Archive for the ‘music education’ Category

I love learning about what other creative people get fired up about, not just in their own discipline but in all areas of the arts. So who are my favourite composers? In the past, when this question came up, I used to feel I had to at least mention some ‘difficult’ composers in response, if only to establish my serious credentials before moving on to composers I actually liked. You know the sort of thing, ‘I have a lot of respect for Brian Ferneyhough, but Steve Reich is more to my taste’. Well, now I’m older, a shred more self-assured, and further from the rather joyless institute where I gained my music degree, I’m happy to declare that I wouldn’t care very much if I never heard another note of New Complexity or Total Serialism as long as I live. But I would care very much if I never got to hear some of these guys again:

Being a choral-head, I love a composer with a real sense of how to write for choir as an instrument. Contemporary favourites include Ola Gjeilo  – check out his Northern Lights to start with, a mini-masterpiece of modern choral writing. I was also a massive fan of the late John Tavener. Estonia is a country that punches way above its weight when it comes to first-rate composers, with Veljo Tormis  and Arvo Pärt being personal favourites.  

 Given I mentioned Steve Reich in the opening paragraph, it won’t surprise you to learn he’s a hero of mine, as was Louis Andriessen, sadly departed earlier this year. There’s also a number of Latin American composers whose music really excites me, including Silvestre Revueltas and Carlos Chavez, which brings me to a particular pre-occupation of mine; I never cease to marvel at how musicology has broadened its focus in the past decade or so. Music students of my generation were educated according to a fairly narrowly defined, Euro-centric canon, and we were certainly never exposed to composers from Latin America or Africa – nor even Asia, with the exception of a handful of Japanese composers. Ready access to culture and different traditions from throughout the world has been a complete game changer, and all to the good. A further positive development in the world of cultural theory, in my opinion, is how we’ve moved beyond unhelpful divisions of music creatives. No longer do we insist on these hard categorisations of songwriters and composers (There is, in my experience, a range of sub-categories within that last one: ‘composers of difficult music nobody wants to listen to‘/ ‘composers of accessible music that people might want to listen to, but serious musicians won’t admit to liking‘ etc…. ) I love the fact that nowadays you can confidently describe Angelique Kidjo or Adrian McNally of The Unthanks as one of your favourite composers without the need to debate or defend the label. These are a few of my favourite things.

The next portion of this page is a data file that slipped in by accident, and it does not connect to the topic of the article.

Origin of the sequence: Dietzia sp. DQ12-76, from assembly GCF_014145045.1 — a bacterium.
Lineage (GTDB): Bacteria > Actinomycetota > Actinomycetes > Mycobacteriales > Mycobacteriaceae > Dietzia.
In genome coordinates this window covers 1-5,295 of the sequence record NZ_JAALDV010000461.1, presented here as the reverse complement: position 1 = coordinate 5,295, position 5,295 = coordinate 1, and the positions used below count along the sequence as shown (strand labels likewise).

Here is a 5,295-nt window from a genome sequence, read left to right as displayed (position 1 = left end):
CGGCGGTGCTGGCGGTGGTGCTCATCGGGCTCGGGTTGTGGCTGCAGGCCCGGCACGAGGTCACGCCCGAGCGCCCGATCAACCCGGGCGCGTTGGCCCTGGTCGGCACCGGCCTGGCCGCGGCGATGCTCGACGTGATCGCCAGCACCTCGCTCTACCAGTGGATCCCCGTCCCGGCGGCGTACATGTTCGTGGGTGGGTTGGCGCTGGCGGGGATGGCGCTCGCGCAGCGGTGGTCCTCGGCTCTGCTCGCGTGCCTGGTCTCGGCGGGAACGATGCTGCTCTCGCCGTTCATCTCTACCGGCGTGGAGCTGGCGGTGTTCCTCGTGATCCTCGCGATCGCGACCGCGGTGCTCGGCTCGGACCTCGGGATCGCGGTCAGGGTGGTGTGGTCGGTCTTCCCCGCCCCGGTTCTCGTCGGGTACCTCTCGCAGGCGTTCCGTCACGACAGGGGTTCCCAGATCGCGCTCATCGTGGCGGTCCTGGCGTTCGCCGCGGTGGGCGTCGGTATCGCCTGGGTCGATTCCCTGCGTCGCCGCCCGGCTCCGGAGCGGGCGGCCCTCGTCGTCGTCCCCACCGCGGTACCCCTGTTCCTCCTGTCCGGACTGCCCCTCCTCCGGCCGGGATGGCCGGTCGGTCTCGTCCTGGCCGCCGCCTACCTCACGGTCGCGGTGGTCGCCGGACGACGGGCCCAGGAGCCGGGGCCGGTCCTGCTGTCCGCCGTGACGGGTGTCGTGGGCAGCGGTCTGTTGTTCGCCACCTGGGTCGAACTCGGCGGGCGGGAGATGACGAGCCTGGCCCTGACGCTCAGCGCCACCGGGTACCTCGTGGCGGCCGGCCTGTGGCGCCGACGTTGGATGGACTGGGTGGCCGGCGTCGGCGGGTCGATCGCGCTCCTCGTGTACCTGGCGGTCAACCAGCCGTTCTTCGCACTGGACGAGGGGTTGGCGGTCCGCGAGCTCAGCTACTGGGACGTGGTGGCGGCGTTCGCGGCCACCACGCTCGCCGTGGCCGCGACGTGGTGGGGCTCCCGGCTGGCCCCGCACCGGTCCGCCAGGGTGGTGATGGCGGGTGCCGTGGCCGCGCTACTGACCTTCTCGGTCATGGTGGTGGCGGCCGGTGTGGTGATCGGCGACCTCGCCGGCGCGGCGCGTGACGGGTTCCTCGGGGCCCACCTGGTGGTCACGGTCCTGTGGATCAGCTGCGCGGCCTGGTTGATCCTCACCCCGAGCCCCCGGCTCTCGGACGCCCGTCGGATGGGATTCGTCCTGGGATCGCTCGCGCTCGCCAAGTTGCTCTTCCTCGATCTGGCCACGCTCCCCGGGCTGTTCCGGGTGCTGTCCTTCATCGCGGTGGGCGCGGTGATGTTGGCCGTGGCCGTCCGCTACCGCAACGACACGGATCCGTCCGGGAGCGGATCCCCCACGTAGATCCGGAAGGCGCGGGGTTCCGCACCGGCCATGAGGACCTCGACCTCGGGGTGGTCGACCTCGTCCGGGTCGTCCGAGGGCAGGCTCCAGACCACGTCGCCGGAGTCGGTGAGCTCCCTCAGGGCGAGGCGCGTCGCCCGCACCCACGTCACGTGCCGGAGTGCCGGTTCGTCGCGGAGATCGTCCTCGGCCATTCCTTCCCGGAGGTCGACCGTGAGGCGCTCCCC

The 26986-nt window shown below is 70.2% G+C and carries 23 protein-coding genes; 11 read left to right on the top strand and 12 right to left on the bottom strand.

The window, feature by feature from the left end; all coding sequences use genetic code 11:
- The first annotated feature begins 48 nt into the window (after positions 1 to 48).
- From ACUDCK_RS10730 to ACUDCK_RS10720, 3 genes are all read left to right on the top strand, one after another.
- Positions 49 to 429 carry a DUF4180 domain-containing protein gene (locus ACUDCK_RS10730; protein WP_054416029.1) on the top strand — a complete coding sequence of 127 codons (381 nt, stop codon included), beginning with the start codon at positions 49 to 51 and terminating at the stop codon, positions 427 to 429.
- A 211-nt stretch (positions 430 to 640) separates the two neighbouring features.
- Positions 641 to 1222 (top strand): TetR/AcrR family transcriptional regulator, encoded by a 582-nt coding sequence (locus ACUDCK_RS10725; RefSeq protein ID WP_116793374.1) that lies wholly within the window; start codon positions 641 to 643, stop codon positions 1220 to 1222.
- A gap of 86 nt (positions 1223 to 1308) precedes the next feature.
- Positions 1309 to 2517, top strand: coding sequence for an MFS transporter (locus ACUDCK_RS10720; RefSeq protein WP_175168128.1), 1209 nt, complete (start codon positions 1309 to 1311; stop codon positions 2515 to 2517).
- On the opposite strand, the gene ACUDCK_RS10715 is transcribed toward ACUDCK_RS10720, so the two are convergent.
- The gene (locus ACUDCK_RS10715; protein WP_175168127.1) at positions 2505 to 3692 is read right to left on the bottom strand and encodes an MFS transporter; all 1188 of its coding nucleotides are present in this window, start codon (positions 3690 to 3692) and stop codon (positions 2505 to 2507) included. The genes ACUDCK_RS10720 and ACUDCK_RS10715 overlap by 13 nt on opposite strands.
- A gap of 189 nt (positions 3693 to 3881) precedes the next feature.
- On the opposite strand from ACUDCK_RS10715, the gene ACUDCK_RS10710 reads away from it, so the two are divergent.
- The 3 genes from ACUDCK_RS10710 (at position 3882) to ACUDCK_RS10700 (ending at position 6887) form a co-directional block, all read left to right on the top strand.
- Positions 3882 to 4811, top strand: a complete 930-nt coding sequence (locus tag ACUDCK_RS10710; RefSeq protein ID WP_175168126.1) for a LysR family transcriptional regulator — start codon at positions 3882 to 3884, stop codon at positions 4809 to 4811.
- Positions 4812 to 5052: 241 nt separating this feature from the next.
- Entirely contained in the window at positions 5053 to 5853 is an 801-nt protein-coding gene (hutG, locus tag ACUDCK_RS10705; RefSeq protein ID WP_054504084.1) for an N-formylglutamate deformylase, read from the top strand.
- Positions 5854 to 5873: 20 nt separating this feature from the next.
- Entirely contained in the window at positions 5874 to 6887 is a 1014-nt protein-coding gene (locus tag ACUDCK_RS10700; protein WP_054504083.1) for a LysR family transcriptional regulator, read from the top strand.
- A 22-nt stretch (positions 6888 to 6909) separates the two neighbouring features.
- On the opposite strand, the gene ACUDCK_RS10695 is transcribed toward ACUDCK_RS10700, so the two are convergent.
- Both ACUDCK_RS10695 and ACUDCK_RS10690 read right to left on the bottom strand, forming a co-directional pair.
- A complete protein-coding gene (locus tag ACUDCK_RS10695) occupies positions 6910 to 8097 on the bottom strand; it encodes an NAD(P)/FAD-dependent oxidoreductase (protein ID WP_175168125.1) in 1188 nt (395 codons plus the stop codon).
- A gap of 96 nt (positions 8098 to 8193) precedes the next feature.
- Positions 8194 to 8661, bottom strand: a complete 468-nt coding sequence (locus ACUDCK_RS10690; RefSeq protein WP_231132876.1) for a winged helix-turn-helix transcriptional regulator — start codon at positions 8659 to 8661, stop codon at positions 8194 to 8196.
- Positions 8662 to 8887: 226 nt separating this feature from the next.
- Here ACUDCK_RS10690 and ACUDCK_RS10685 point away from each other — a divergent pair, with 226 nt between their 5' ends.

I really thought I’d have the job done by now. Insofar as I thought about it at all as a young violin student, I probably imagined a journey with a defined end-point; put in x number of years, and you’ll have mastered the instrument.  Let’s just say that turned out to be rather wide of the mark. Pablo Casals, when asked in his 80s why he continued to practise for 4-5 hours per day, is said to have replied ‘Because I feel I am making progress’. This is both very good and very bad news for string players; on one hand, it’s reassuring to know that even a master like Casals saw room for improving his musicianship throughout his life. On the other,the bad news is the job is never done.